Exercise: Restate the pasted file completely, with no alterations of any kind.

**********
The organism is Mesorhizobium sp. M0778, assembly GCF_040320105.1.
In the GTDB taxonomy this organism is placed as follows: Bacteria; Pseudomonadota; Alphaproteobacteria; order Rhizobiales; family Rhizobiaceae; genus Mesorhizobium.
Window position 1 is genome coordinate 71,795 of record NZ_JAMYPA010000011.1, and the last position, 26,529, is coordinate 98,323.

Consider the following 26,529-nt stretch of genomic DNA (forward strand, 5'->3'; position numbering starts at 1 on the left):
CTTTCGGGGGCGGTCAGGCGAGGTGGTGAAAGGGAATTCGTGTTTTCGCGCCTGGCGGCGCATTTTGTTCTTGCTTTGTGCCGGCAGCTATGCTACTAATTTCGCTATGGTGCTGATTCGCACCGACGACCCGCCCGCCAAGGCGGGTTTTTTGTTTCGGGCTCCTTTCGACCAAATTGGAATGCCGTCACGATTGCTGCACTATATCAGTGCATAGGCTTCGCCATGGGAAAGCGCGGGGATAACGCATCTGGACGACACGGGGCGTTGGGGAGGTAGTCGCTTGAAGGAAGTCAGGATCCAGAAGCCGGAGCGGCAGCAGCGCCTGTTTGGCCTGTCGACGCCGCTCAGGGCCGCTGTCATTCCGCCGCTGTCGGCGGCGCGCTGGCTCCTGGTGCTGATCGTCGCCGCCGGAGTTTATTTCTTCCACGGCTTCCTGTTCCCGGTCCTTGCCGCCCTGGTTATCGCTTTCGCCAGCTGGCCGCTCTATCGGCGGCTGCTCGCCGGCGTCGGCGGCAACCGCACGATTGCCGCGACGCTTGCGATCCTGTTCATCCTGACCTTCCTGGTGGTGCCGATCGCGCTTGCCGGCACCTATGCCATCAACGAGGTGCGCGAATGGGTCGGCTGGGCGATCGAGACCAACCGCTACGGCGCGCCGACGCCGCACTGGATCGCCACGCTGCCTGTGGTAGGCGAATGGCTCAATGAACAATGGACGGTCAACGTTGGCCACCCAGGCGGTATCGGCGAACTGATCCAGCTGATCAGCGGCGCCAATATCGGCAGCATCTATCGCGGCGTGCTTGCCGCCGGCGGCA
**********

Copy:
The organism is Mesorhizobium sp. M0778, assembly GCF_040320105.1.
In the GTDB taxonomy this organism is placed as follows: Bacteria; Pseudomonadota; Alphaproteobacteria; order Rhizobiales; family Rhizobiaceae; genus Mesorhizobium.
Window position 1 is genome coordinate 71,795 of record NZ_JAMYPA010000011.1, and the last position, 26,529, is coordinate 98,323.

Consider the following 26,529-nt stretch of genomic DNA (forward strand, 5'->3'; position numbering starts at 1 on the left):
CTTTCGGGGGCGGTCAGGCGAGGTGGTGAAAGGGAATTCGTGTTTTCGCGCCTGGCGGCGCATTTTGTTCTTGCTTTGTGCCGGCAGCTATGCTACTAATTTCGCTATGGTGCTGATTCGCACCGACGACCCGCCCGCCAAGGCGGGTTTTTTGTTTCGGGCTCCTTTCGACCAAATTGGAATGCCGTCACGATTGCTGCACTATATCAGTGCATAGGCTTCGCCATGGGAAAGCGCGGGGATAACGCATCTGGACGACACGGGGCGTTGGGGAGGTAGTCGCTTGAAGGAAGTCAGGATCCAGAAGCCGGAGCGGCAGCAGCGCCTGTTTGGCCTGTCGACGCCGCTCAGGGCCGCTGTCATTCCGCCGCTGTCGGCGGCGCGCTGGCTCCTGGTGCTGATCGTCGCCGCCGGAGTTTATTTCTTCCACGGCTTCCTGTTCCCGGTCCTTGCCGCCCTGGTTATCGCTTTCGCCAGCTGGCCGCTCTATCGGCGGCTGCTCGCCGGCGTCGGCGGCAACCGCACGATTGCCGCGACGCTTGCGATCCTGTTCATCCTGACCTTCCTGGTGGTGCCGATCGCGCTTGCCGGCACCTATGCCATCAACGAGGTGCGCGAATGGGTCGGCTGGGCGATCGAGACCAACCGCTACGGCGCGCCGACGCCGCACTGGATCGCCACGCTGCCTGTGGTAGGCGAATGGCTCAATGAACAATGGACGGTCAACGTTGGCCACCCAGGCGGTATCGGCGAACTGATCCAGCTGATCAGCGGCGCCAATATCGGCAGCATCTATCGCGGCGTGCTTGCCGCCGGCGGCA